An Honor Guard watches as a plane carrying Hu Jintao, President of the People's Republic of China, taxis at Andrews Air Force Base April 12, 2010 in Maryland.
An Honor Guard watches as a plane carrying Hu Jintao, President of the People's Republic of China, taxis at Andrews Air Force Base April 12, 2010 in Maryland. - 
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STACEY VANEK SMITH: A report out from the International Monetary Fund says China's economy will surpass our in five years.

Marketwatch columnist Brett Arends says be very afraid. Good morning, Brett!

BRETT ARENDS: Good morning. Good to be here.

SMITH: How are they measuring this? How are they measuring the economies?

ARENDS: The IMF is looking at the size of the economies and they're looking essentially at how much it costs to buy goods and services. So in other words they're comparing the economies in real terms. China's economy in pure U.S. dollar terms is still much smaller than that of the U.S. But that is partly because the U.S. dollar is inherently overvalued on the currency markets. And the Chinese currency is massively undervalued. As a result, the difference saying that, "Oh, America's economy is still much bigger than China's" is a purely artificial one.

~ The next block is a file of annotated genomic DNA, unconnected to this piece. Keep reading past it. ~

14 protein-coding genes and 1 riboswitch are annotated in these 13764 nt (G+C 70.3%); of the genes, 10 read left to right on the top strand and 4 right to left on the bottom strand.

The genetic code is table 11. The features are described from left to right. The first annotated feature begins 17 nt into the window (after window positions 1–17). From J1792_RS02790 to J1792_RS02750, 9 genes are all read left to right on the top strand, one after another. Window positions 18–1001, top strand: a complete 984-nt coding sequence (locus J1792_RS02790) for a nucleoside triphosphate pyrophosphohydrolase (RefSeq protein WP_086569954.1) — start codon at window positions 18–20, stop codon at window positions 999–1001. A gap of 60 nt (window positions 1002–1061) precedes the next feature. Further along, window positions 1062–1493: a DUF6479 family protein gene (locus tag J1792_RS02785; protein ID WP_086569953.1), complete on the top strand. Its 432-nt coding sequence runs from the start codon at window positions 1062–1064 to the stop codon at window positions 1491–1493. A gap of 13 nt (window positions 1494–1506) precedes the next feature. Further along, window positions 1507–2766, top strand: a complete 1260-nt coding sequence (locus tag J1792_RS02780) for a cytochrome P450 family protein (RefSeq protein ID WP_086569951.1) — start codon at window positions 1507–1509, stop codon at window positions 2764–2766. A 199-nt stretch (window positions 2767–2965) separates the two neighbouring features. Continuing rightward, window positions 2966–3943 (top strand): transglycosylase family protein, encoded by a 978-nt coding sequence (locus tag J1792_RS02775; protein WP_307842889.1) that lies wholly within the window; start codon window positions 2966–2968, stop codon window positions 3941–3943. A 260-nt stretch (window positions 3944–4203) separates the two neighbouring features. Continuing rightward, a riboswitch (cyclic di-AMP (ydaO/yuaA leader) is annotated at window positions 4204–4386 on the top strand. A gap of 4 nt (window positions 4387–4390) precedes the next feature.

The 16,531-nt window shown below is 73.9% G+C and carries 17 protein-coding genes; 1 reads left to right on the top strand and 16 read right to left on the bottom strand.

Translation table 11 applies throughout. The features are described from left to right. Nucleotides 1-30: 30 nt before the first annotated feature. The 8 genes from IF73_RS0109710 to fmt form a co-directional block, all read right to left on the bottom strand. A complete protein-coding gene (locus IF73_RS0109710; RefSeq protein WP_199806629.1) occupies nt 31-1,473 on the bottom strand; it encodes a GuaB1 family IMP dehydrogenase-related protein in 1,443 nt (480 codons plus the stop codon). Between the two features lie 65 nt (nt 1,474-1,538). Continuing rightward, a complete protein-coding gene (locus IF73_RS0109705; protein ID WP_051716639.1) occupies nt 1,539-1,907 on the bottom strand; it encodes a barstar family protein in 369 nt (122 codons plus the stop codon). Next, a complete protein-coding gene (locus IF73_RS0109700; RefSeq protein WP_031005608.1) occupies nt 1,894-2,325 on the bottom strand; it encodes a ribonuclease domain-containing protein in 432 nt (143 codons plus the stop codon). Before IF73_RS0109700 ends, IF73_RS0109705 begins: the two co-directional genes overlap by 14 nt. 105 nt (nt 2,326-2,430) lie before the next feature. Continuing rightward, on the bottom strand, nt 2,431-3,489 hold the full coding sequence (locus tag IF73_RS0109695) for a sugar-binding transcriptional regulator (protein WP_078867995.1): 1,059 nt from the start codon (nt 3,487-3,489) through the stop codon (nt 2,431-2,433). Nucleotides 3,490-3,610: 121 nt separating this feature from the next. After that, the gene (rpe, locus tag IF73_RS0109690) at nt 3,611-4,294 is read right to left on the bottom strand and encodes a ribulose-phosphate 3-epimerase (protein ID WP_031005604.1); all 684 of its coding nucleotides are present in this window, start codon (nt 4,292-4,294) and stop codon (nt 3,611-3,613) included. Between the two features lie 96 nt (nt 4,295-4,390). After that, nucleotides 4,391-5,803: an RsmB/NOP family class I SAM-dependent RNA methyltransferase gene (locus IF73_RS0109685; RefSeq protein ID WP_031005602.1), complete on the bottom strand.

SMITH: So, 2016 seems really really soon. Is this sooner than we thought?

ARENDS: I think it's much sooner. You know, I don't think most people have really got their heads around the fact. I mean we have lived in the age of America for so long, there is of course no one alive who remembers anything else. And you know, our economy has dominated that of the world, really you could argue, since the 1880s. And we're going to enter a very different world. And we're entering it very quickly.

SMITH: So what does that mean if our economy's smaller? What is the take away? Does it matter?

ARENDS: Oh it matters enormously. Anyone who's a historian will tell you, the lesson of history is you cannot stay number one when you're economy is number two. It just don't work. Britain tried it, other countries have tried it in history. Everything follows, ultimately, from economics.

SMITH: Well, Brett we'll have to leave it right there, but Brett Arends is a columnist with Marketwatch. Brett thank you so much for speaking with us.

ARENDS: Thank you.

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